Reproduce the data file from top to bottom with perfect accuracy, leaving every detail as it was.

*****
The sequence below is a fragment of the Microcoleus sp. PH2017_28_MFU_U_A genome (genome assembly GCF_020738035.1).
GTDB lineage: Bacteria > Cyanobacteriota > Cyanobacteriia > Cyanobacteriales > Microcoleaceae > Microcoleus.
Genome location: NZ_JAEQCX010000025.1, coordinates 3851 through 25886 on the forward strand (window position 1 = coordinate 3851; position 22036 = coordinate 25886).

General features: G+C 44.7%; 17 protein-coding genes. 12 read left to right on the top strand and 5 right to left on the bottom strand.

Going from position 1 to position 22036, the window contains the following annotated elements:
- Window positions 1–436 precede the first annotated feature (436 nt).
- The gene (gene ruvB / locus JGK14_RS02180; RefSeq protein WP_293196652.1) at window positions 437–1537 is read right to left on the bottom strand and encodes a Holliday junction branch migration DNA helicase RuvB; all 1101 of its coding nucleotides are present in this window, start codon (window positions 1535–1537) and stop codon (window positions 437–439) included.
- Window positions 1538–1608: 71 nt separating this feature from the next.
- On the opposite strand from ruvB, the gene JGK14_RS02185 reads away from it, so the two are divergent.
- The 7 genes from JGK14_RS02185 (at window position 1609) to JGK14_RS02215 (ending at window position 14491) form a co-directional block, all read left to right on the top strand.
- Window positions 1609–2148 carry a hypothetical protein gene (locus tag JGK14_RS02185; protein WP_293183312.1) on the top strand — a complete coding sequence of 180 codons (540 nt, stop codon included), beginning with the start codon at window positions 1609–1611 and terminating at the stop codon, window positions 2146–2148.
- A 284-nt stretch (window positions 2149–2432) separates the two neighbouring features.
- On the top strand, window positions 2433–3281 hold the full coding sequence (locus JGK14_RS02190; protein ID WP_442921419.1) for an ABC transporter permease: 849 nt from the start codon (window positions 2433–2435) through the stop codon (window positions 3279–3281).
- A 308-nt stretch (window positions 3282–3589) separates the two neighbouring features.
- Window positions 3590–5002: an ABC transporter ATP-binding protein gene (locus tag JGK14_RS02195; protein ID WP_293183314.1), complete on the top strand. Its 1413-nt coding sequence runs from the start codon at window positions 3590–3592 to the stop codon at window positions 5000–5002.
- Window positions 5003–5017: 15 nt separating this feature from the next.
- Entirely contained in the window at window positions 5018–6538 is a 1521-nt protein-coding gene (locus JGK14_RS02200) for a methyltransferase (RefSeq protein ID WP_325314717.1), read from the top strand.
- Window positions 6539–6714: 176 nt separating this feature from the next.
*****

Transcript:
The sequence below is a fragment of the Microcoleus sp. PH2017_28_MFU_U_A genome (genome assembly GCF_020738035.1).
GTDB lineage: Bacteria > Cyanobacteriota > Cyanobacteriia > Cyanobacteriales > Microcoleaceae > Microcoleus.
Genome location: NZ_JAEQCX010000025.1, coordinates 3851 through 25886 on the forward strand (window position 1 = coordinate 3851; position 22036 = coordinate 25886).

General features: G+C 44.7%; 17 protein-coding genes. 12 read left to right on the top strand and 5 right to left on the bottom strand.

Going from position 1 to position 22036, the window contains the following annotated elements:
- Window positions 1–436 precede the first annotated feature (436 nt).
- The gene (gene ruvB / locus JGK14_RS02180; RefSeq protein WP_293196652.1) at window positions 437–1537 is read right to left on the bottom strand and encodes a Holliday junction branch migration DNA helicase RuvB; all 1101 of its coding nucleotides are present in this window, start codon (window positions 1535–1537) and stop codon (window positions 437–439) included.
- Window positions 1538–1608: 71 nt separating this feature from the next.
- On the opposite strand from ruvB, the gene JGK14_RS02185 reads away from it, so the two are divergent.
- The 7 genes from JGK14_RS02185 (at window position 1609) to JGK14_RS02215 (ending at window position 14491) form a co-directional block, all read left to right on the top strand.
- Window positions 1609–2148 carry a hypothetical protein gene (locus tag JGK14_RS02185; protein WP_293183312.1) on the top strand — a complete coding sequence of 180 codons (540 nt, stop codon included), beginning with the start codon at window positions 1609–1611 and terminating at the stop codon, window positions 2146–2148.
- A 284-nt stretch (window positions 2149–2432) separates the two neighbouring features.
- On the top strand, window positions 2433–3281 hold the full coding sequence (locus JGK14_RS02190; protein ID WP_442921419.1) for an ABC transporter permease: 849 nt from the start codon (window positions 2433–2435) through the stop codon (window positions 3279–3281).
- A 308-nt stretch (window positions 3282–3589) separates the two neighbouring features.
- Window positions 3590–5002: an ABC transporter ATP-binding protein gene (locus tag JGK14_RS02195; protein ID WP_293183314.1), complete on the top strand. Its 1413-nt coding sequence runs from the start codon at window positions 3590–3592 to the stop codon at window positions 5000–5002.
- Window positions 5003–5017: 15 nt separating this feature from the next.
- Entirely contained in the window at window positions 5018–6538 is a 1521-nt protein-coding gene (locus JGK14_RS02200) for a methyltransferase (RefSeq protein ID WP_325314717.1), read from the top strand.
- Window positions 6539–6714: 176 nt separating this feature from the next.